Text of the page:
Fight! Trump kicks off a war of words with the drug lob­by, propos­ing to peg Medicare prices to over­seas rates

Pres­i­dent Don­ald Trump has just fired an­oth­er shot across the bow of the glob­al bio­phar­ma in­dus­try. And the in­dus­try quick­ly fired back in what promis­es to be a live­ly bat­tle over drug prices.

Bioreg­num Opin­ion Col­umn by John Car­roll

Trump’s HHS pro­posed Thurs­day af­ter­noon to drop the cur­rent way that Medicare cov­ers drugs un­der Part B — cal­cu­lat­ing the av­er­age sales price and adding 6% to the providers who man­age the drug sup­ply — and switch to a new sys­tem that pegs US prices against the much low­er rates that have been es­tab­lished by sin­gle-pay­er sys­tems abroad.

With just days to go ahead of the mid-term elec­tion, Trump pro­posed a pi­lot pro­gram cov­er­ing half of the Part B spend, with the gov­ern­ment mov­ing to an av­er­age bas­ket price cal­cu­lat­ed from sin­gle pay­ers abroad at a 20% dis­count per year over 5 years. 

Trump is out to kill a whole flock of birds with one stone. 

First, he’s ac­cused oth­er coun­tries of free­load­ing on the US, ne­go­ti­at­ing ar­ti­fi­cial­ly low­er drug prices cov­ered by a well-doc­u­ment­ed US pre­mi­um. If man­u­fac­tur­ers are held li­able for their for­eign pric­ing, of­ten set af­ter some hard bar­gain­ing that can in­clude a re­fusal to cov­er it at all, they’d be less like­ly to of­fer a deep dis­count abroad. That could pres­sure oth­er coun­tries to pay more.

Sec­ond, he’s promis­ing to sig­nif­i­cant­ly re­duce heavy Medicare spend­ing, lop­ping bil­lions of dol­lars off of drug costs.

And third he’s mov­ing to a new sys­tem that would be­gin to force com­pa­nies to cut prices af­ter re­peat­ed­ly ac­cus­ing them of “get­ting away with mur­der” on drug prices in the US.

In­stead of a con­tro­ver­sial at­tempt to al­low cheap­er drugs to be im­port­ed in­to the US, Trump is say­ing he wants to keep the drugs and im­port the price. In this in­dus­try, that’s rad­i­cal.

Iron­i­cal­ly, the pro­pos­al that Trump came up with fol­lows a sea change in the in­dus­try’s at­ti­tudes to­ward pric­ing in the US, which con­trols the fate of its prof­itabil­i­ty. Start­ing with Pfiz­er, Trump has forced the ma­jors to at least pause their steady march to high­er prices. For many, the prospect of leav­ing their port­fo­lio prices in place would put tremen­dous pres­sure on their promis­es to in­vestors who con­trol their stock prices. And that would leave many to do some­thing they have nev­er done: ef­fi­cient­ly de­vel­op new block­busters in their R&D groups.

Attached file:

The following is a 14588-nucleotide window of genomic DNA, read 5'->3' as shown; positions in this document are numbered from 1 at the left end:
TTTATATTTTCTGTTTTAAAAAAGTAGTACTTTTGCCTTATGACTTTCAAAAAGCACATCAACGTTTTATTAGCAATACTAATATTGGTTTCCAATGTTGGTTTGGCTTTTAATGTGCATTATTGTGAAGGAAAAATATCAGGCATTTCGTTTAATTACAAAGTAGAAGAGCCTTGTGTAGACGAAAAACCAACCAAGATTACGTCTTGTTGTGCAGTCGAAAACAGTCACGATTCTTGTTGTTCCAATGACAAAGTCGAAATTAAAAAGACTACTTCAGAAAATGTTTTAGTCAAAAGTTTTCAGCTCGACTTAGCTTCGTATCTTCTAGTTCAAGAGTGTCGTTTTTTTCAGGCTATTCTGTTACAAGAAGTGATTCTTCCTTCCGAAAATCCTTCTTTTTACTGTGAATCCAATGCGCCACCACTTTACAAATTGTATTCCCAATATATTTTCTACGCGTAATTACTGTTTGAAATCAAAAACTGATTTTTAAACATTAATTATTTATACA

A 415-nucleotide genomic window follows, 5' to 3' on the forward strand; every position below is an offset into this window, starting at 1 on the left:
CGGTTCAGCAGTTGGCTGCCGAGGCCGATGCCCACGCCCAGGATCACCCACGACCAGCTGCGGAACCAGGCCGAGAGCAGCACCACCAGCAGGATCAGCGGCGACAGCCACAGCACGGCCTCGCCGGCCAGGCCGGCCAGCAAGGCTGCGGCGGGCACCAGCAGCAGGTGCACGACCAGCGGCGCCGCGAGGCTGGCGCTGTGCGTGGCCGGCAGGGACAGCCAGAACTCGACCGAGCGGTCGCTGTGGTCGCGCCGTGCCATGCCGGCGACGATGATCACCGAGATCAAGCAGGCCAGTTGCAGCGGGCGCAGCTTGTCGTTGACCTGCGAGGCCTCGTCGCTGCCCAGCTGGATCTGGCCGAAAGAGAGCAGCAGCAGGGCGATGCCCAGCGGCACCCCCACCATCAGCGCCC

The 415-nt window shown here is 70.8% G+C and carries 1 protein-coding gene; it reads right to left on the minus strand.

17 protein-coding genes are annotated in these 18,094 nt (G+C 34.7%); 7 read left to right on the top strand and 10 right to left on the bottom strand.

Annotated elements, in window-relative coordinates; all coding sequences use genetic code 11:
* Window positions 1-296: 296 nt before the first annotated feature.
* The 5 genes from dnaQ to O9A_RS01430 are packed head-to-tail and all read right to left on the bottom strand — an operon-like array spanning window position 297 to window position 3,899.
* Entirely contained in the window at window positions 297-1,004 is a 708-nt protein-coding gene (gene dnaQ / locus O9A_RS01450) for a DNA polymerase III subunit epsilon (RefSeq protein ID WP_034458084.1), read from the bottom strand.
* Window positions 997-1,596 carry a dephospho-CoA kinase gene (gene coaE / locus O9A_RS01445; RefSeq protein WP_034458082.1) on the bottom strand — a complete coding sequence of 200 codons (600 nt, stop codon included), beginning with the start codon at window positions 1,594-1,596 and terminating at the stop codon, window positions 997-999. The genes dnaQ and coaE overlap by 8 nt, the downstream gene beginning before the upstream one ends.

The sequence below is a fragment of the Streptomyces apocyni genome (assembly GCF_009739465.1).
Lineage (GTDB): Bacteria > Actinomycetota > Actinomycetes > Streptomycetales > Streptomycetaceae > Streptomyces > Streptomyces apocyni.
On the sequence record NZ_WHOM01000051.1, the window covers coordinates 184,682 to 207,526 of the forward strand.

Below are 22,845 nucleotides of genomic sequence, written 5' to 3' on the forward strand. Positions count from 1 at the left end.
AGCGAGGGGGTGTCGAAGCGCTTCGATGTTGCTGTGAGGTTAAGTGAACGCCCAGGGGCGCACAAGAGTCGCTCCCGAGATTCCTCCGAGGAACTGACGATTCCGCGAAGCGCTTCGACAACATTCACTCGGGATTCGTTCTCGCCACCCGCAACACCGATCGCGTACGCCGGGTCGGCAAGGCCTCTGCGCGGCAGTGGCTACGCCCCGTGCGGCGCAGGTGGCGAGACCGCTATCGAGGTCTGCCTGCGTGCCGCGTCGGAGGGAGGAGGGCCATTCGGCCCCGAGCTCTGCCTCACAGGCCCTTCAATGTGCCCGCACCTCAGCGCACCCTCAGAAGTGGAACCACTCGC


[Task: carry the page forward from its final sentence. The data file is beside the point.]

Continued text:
You can al­so ex­pect plen­ty of kick­back from the provider side of the equa­tion, who won’t like the new ven­dor sys­tem that would in­sti­tute a new sys­tem with flat fees for man­ag­ing drug sup­plies. For years physi­cians and the groups who rep­re­sent them slap back at changes that could im­pact their in­come by vow­ing to quit Medicare and leave poor pa­tients on their own.

Faced with a pro­pos­al that could start to shift the US to a new ap­proach dic­tat­ed by the sin­gle-pay­er pric­ing sys­tem — the in­dus­try’s night­mare — PhRMA and BIO came out against the pro­pos­al with all guns blaz­ing.

From PhRMA:

The ad­min­is­tra­tion is im­pos­ing for­eign price con­trols from coun­tries with so­cial­ized health care sys­tems that de­ny their cit­i­zens ac­cess and dis­cour­age in­no­va­tion. These pro­pos­als are to the detri­ment of Amer­i­can pa­tients. The Unit­ed States has a com­pet­i­tive mar­ket­place that con­trols costs and pro­vides pa­tients with ac­cess to in­no­v­a­tive med­i­cines far ear­li­er than in coun­tries with price con­trols, and it’s why we lead the world in drug dis­cov­ery and de­vel­op­ment. Amer­i­cans have ac­cess to can­cer med­i­cines on av­er­age about two years ear­li­er than in de­vel­oped coun­tries like in the Unit­ed King­dom, Ger­many and France.

The pro­posed Medicare Part B mod­el would jeop­ar­dize ac­cess to med­i­cines for se­niors and pa­tients with dis­abil­i­ties liv­ing with dev­as­tat­ing con­di­tions such as can­cer, rheuma­toid arthri­tis and oth­er au­toim­mune dis­eases. The ad­min­is­tra­tion’s pro­pos­al will al­so hin­der pa­tient ac­cess by se­vere­ly al­ter­ing the mar­ket-based Medicare Part B pro­gram by re­duc­ing physi­cian re­im­burse­ment and in­sert­ing mid­dle­men be­tween pa­tients and their physi­cians.

BIO’s Jim Green­wood had this to say:

Con­trary to the pres­i­dent’s re­peat­ed promis­es to end ‘for­eign free-load­ing,’ this pro­pos­al em­braces it and ex­ac­er­bates its harm­ful ef­fects. By adopt­ing for­eign price con­trols on the very small num­ber of in­no­v­a­tive med­i­cines that make it to mar­ket, this pro­pos­al will se­vere­ly chill in­vest­ment in new cures and ther­a­pies for Amer­i­ca’s se­niors.

To make mat­ters worse, the pro­pos­al con­tin­ues a trou­bling trend to­wards un­der­min­ing the Medicare Part B drug pro­gram. This pro­gram sup­ports the sick­est, most vul­ner­a­ble Medicare pa­tients and ac­counts for on­ly a small frac­tion of all Medicare spend­ing.  BIO will strong­ly op­pose short-sight­ed and harm­ful changes to a pro­gram that is so vi­tal to the health and well-be­ing of our se­niors.

In­ter­est­ing­ly, the Trump pro­pos­al isn’t be­ing ad­vanced as a rule-change, just a pro­pos­al for dis­cus­sion aimed at at­tract­ing at­ten­tion to an is­sue that plays well with his base of sup­port­ers. Re­pub­li­can law­mak­ers may not sup­port it, but with their fates in­ter­twined with the sen­si­tive pres­i­dent, crit­i­cism will be mut­ed. 

De­moc­rats on the oth­er hand may well leap at the chance to tack­le drug prices with the pres­i­dent.


Im­age: Pres­i­dent Don­ald Trump speaks at the De­part­ment of Health and Hu­man Ser­vices in Wash­ing­ton, DC, on Oc­to­ber 25, 2018 Nicholas Kamm  AFP

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